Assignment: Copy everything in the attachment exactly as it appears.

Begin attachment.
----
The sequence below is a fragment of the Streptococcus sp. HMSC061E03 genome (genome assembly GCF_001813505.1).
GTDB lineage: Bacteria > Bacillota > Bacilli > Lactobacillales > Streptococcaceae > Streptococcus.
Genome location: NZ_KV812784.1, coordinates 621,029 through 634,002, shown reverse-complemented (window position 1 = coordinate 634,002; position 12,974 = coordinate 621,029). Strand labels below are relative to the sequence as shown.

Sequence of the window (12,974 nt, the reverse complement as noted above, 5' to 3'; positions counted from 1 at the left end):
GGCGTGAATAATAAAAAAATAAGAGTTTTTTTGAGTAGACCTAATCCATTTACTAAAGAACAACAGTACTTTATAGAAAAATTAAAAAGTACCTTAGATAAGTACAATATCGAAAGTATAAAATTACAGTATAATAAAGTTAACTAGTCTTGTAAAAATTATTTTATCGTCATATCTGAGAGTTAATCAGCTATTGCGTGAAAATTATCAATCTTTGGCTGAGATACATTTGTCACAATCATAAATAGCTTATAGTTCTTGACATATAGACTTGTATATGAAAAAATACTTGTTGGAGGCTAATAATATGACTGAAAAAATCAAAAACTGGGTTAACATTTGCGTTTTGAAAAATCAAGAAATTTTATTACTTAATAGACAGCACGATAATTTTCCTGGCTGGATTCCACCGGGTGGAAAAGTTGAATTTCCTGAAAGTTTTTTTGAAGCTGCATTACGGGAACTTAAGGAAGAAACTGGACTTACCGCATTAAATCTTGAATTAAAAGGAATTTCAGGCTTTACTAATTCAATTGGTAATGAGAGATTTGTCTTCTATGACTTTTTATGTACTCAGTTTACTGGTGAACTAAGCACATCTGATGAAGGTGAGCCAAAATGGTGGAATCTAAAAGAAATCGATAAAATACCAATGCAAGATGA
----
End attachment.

The sequence below is a fragment of the Streptococcus sp. HMSC061E03 genome (genome assembly GCF_001813505.1).
GTDB lineage: Bacteria > Bacillota > Bacilli > Lactobacillales > Streptococcaceae > Streptococcus.
Genome location: NZ_KV812784.1, coordinates 621,029 through 634,002, shown reverse-complemented (window position 1 = coordinate 634,002; position 12,974 = coordinate 621,029). Strand labels below are relative to the sequence as shown.

Sequence of the window (12,974 nt, the reverse complement as noted above, 5' to 3'; positions counted from 1 at the left end):
GGCGTGAATAATAAAAAAATAAGAGTTTTTTTGAGTAGACCTAATCCATTTACTAAAGAACAACAGTACTTTATAGAAAAATTAAAAAGTACCTTAGATAAGTACAATATCGAAAGTATAAAATTACAGTATAATAAAGTTAACTAGTCTTGTAAAAATTATTTTATCGTCATATCTGAGAGTTAATCAGCTATTGCGTGAAAATTATCAATCTTTGGCTGAGATACATTTGTCACAATCATAAATAGCTTATAGTTCTTGACATATAGACTTGTATATGAAAAAATACTTGTTGGAGGCTAATAATATGACTGAAAAAATCAAAAACTGGGTTAACATTTGCGTTTTGAAAAATCAAGAAATTTTATTACTTAATAGACAGCACGATAATTTTCCTGGCTGGATTCCACCGGGTGGAAAAGTTGAATTTCCTGAAAGTTTTTTTGAAGCTGCATTACGGGAACTTAAGGAAGAAACTGGACTTACCGCATTAAATCTTGAATTAAAAGGAATTTCAGGCTTTACTAATTCAATTGGTAATGAGAGATTTGTCTTCTATGACTTTTTATGTACTCAGTTTACTGGTGAACTAAGCACATCTGATGAAGGTGAGCCAAAATGGTGGAATCTAAAAGAAATCGATAAAATACCAATGCAAGATGA